There's no one to blame but ourselves...


Let's be honest.  Every profession has its problems.  No profession is immune to it.  The field of physical therapy has some big ones.  After graduating from grad school I was excited to get into my field and help people.  I thought I was walking into a career in an established and respected profession.  That was my first mistake.  I was oblivious to it for the first couple years of my career, but when I got my first Clinic Director role and had to be intimately involved in the business of the profession, I came face to face with the truth.  One of the strategies I used to grow my clinic volume was to connect with a local surgeon who did value PT's and allowed me to see patients with him in his office once a week.  I was stunned at what I heard over my time there.  Many patients didn't want to do PT - either because they had false impressions of it because of general unawareness or they had a bad experience with PT in the past.  My favorite line from someone who was generally unaware came when the surgeon asked a patient if they had ever had PT for their shoulder before.  His response was "Yah, I do arm circles before playing basketball."  I'm pretty sure I cocked my head to the side like a dog listening to a high pitch sound.  I had no words.  I definitely didn't have anything pleasant to say.  Thankfully the surgeon took over and made him go to PT.  As time goes on I continue to hear stories of patients who had unnecessary pain inflicted on them by another PT or hearing surgeons who told patients that they didn't think PT was necessary after surgeries where rehabilitation was absolutely necessary.  

My first reaction was to be angry at the patients or the surgeons who held these views for not understanding who PTs are or what treatment they were supposed to receive.  But after hearing too many of these stories, I can only come to one conclusion - we did it to ourselves.  I can't blame patients for not wanting to go to PT after having a bad experience or not knowing what PT is because the field hasn't done its due diligence to establish itself.  I can't blame surgeons for not wanting to refer to PT after having therapists that jeopardized outcomes by either doing treatments that were contraindicated or just not doing enough.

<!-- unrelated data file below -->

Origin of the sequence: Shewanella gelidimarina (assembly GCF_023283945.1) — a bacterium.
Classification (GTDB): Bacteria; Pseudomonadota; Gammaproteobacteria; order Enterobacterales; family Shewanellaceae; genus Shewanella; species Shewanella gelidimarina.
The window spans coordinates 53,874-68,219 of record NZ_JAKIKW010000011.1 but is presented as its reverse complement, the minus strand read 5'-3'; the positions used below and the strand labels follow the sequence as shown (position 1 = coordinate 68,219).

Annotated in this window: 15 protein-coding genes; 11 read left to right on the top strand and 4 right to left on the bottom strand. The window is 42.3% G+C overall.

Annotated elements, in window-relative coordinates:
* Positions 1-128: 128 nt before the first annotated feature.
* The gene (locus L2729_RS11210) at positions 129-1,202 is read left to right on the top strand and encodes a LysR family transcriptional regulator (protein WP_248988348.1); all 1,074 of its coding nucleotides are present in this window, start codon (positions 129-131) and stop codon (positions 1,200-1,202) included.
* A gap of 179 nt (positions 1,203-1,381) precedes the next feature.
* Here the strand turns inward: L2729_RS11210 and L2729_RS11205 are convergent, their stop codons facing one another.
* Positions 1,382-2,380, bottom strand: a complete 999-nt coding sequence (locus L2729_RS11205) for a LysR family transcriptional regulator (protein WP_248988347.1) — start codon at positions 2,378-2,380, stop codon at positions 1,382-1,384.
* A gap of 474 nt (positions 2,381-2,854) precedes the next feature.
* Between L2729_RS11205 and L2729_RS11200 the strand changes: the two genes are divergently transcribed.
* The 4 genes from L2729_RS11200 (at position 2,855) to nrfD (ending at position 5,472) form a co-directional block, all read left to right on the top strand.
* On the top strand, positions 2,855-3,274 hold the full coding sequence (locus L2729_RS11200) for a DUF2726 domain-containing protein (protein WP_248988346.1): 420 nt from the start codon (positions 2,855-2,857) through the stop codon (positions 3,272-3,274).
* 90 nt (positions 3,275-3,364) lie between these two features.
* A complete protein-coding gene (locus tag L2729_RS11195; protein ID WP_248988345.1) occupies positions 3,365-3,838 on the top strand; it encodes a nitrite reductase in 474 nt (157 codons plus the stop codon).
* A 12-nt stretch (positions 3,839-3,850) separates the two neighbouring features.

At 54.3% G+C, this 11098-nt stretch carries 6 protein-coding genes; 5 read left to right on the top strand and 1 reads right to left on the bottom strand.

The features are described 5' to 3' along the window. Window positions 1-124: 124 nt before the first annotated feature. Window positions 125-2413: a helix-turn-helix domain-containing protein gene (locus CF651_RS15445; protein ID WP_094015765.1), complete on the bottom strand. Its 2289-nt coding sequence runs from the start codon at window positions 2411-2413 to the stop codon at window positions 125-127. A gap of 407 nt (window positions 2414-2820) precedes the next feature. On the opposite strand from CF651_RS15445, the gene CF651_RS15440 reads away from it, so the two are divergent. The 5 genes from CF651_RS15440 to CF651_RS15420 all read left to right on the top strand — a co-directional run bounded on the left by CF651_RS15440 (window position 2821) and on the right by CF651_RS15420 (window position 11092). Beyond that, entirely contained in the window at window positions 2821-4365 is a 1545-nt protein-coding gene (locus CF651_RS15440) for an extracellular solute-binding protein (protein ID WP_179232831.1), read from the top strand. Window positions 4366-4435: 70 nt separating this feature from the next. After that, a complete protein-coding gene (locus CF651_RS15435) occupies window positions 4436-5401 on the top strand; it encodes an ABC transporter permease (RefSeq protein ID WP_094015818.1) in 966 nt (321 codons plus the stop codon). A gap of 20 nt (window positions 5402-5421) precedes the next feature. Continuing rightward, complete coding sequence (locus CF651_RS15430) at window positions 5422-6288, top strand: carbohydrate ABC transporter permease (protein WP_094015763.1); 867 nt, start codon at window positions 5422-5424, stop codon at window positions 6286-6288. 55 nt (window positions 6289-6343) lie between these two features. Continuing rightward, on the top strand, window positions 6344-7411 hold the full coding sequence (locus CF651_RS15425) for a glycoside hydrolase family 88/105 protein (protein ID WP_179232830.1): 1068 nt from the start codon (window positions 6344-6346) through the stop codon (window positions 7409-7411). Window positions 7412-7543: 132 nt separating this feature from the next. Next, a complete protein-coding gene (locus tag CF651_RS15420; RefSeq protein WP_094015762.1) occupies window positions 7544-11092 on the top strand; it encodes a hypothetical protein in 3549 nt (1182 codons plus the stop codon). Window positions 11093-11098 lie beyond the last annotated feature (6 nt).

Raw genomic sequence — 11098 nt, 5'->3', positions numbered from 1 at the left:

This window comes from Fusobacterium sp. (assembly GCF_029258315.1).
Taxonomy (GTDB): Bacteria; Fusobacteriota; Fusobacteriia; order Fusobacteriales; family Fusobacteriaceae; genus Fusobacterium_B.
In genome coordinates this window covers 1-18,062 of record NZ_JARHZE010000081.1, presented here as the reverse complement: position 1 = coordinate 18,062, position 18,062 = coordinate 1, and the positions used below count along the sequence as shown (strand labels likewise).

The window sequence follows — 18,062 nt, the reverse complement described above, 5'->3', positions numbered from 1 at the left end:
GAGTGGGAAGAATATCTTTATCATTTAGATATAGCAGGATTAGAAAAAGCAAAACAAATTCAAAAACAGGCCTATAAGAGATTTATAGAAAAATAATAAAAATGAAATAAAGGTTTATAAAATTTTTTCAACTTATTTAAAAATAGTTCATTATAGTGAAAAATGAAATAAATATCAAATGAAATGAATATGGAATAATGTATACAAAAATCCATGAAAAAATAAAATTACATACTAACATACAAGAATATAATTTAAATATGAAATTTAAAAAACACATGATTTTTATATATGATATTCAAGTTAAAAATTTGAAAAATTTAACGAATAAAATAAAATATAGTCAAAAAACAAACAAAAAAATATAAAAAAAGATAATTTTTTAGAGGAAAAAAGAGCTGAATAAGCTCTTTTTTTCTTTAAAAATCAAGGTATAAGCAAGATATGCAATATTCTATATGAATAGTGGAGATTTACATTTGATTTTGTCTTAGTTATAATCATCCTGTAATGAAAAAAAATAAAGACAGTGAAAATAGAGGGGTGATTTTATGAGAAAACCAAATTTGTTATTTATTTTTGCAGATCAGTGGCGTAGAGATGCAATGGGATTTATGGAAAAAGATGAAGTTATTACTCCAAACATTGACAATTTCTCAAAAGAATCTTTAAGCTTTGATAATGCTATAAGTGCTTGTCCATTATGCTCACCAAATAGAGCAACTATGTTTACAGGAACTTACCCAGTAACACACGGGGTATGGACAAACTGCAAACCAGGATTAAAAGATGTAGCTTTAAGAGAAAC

So what is the profession doing about it?  Unfortunately not much.  They started a Move Forward campaign that is perhaps meant to educate the general public on some main points, but in reading over the main points it mainly just looks like they're complaining about things that they can't control on a daily basis.  Things like wanting lower copays for PT and increasing access to PT through insurance reforms.  They haven't effectively gotten the information out to the public though.  Even being a PT, I rarely hear anything about it.  Yes, study after study shows that PT decreases patients' dependence on opioids and lowers healthcare costs across the board.  The facts are on the side of PTs.  So why don't we see changes?  Probably because the real issues aren't getting enough attention.  The issue that has gotten the most attention of the association, it seems, is trying to limit the ability of PTs to work inside physician-owned clinics.  Listen up PTs - this is the least of your problems.  Use your time and influence to go after the real issues that can move the needle and advance the profession .  Perhaps the biggest thing to focus on is making sure that the highest quality of care is being administered to every patient in every clinic every day.  Show the public who we are and what level of education we hold by being impressive at your craft. There are many ways to accomplish this, but it's going to start with a grass roots effort for PT clinics to get creative and stop implementing cost-saving measures that are detrimental to patient care.  In short, make sure that licensed PTs, not just support staff, have their hands on every patient that walks through the door every day.  

This is not a positive-sounding post, but we are not looking to sugar coat the issues.  We want to provide real and honest commentary on the medical field to educate patients, and to spur on positive change within our fields.